MANCHESTER, New Hampshire (CNN) - Former Massachusetts Gov. Mitt Romney gave a wide-ranging answer when invited by moderator Wolf Blitzer to address the voters about his Mormon faith.
Romney referred to President John F. Kennedy, who in 1960 was the first Catholic elected President.
Romney said, "President Kennedy some time ago said that he was not a Catholic running for president, he was an American runnning for president."
Romney said questions on his faith are fair and that he shares the same values as members of other faiths across the country.
Romney said he believes "Jesus Christ is my savior," adding, "I believe God created man in his image. I believe that the freedoms of man derive from inalienable rights that were given to us by God."
Romney closed the answer with a message for political pundits, saying some of them hope he'll distance himself from the Mormon church to help himself politically.
"That's not going to happen," he said.
Since alot of congressmen in office currently are the same people who were in office in 1986, why, when the 1986 laws have not been enforced, should we believe that ANY new immigration laws will be enforced?
I was wondering why Wolf Blitzer did not hold Romney to the same standard as in the democratic debate – answer the question asked – not answer with one of his practiced sound bytes.
This whole exchange was a riot. Romney never mentioned "Mormon" or Latter-Day Saints. He said "my faith" or "my church" even though it made his sentences more awkward. He clearly was distancing himself in the language he used.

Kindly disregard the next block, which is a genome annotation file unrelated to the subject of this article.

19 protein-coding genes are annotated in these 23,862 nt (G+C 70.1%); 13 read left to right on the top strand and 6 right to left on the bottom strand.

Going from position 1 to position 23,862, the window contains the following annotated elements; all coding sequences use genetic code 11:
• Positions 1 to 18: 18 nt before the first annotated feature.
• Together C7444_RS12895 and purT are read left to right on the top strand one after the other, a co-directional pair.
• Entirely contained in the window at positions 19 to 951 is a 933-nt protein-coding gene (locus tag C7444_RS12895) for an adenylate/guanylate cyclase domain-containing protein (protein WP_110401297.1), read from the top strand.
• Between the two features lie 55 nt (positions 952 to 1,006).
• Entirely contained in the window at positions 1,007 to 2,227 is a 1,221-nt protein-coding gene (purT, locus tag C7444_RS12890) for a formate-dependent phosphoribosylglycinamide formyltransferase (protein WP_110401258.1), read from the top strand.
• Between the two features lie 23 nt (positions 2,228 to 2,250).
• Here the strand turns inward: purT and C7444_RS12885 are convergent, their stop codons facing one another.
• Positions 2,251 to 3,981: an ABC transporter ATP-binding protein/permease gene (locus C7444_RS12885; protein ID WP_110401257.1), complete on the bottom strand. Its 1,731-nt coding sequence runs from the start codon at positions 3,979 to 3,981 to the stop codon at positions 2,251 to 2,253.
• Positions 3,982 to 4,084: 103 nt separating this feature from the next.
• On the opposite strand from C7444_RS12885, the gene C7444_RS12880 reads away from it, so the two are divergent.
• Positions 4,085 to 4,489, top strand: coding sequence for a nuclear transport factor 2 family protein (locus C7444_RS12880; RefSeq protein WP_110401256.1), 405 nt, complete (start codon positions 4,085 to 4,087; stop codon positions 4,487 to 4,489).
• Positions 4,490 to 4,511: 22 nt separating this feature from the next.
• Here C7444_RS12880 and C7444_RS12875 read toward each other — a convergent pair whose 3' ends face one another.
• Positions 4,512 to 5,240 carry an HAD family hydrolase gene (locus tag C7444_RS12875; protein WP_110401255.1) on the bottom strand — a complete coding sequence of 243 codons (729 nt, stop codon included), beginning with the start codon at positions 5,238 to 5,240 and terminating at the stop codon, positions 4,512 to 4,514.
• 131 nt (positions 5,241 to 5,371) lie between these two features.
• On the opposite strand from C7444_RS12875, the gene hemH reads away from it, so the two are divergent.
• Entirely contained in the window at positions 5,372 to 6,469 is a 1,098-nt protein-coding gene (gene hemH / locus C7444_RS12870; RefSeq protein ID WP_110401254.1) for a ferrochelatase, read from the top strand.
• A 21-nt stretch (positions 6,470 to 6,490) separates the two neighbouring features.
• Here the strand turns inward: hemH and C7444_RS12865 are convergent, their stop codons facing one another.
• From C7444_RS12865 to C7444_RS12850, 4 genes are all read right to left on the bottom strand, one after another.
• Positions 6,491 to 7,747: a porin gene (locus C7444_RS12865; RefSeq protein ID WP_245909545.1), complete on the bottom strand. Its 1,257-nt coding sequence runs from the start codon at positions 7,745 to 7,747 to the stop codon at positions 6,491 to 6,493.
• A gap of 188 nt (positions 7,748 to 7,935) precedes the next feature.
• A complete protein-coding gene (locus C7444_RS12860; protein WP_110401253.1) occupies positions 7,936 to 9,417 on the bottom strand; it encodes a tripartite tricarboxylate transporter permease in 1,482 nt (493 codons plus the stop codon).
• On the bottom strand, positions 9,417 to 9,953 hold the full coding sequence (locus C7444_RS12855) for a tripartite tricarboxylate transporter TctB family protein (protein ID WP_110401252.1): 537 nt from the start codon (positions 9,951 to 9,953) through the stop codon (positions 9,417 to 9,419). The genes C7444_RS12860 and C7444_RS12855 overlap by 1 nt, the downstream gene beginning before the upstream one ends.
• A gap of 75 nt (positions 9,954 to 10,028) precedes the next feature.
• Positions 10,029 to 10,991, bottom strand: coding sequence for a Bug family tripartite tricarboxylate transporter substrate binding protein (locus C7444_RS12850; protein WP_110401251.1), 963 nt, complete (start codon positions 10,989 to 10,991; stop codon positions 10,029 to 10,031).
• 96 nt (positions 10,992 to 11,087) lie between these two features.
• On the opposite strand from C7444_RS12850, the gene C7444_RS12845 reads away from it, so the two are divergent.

I'm not opposed to politicians who have faith - in fact, I think it is necessary to help guide our country. But I want it to be real. I want it to be genuine. I dont want it to be just for the cameras.
There is a great conversation about Politicians and faith found here:
Romney's response was sure bold, I am not sure how beneficial it will be for his campaign. Whether for good or for bad, he took a stand on the issue about his religion which will hopefully direct the attention of journalists and voters to more important issues related to policy-making.
As a FORMER Mormon (I was brought up in the church, but left it as an adult) I was actually impressed with Romney's comments. I think Romney is a principled man who is willing to stand up for what he believes in. Knowing the criticism Mormons can face first hand (this had nothing to do with why I left the church), especially in the south, it takes some guts to be as forthcoming as he is. And Mormons are no more a cult than are Catholics or Methodists. They may be the most FAMILY oriented people in this country.
I won't be voting for a Republican but I have great respect for Mitt Romney for defending his religion and his belief in God and Jesus Christ.
I thought Begala was going to suffer an aneurism when he pointed out the fallacy of Romney's claim that Saddam refused entry to weapons inspectors in 2003 (they were already there, doing the job — Bush ordered them out and invaded!), and Mike Murphy tried to shift the argument to Hussein's refusal years earlier.
History, rewrit large.
IF he refuses to distance himself from his church, that means he's going to be a good Mormon and do what he's told, blindly, without question.
So while American Catholics usually refuse to do the above, despite the requirement to by their faith, Mormons are well known for their lockstep obedience.
He cannot be allowed to ever hold national office, neither can any Mormon. Just look at the damage and repression in Utah they've caused.
Isn't it possible God created Evolution? I don't believe it is mutually exclusive and can't understand why you christians do!
PAUL BEGALLA WAS RIGHT. ROMNEY IS AN IDIOT ANYWAY. THE INSPECTIONS HAPPNED AND TO THEIS DAY NO WEAPONS WERE FOUND. THANKS PAUL, YOU WERE ALERT TO CATCH THE MISTAKE TOO.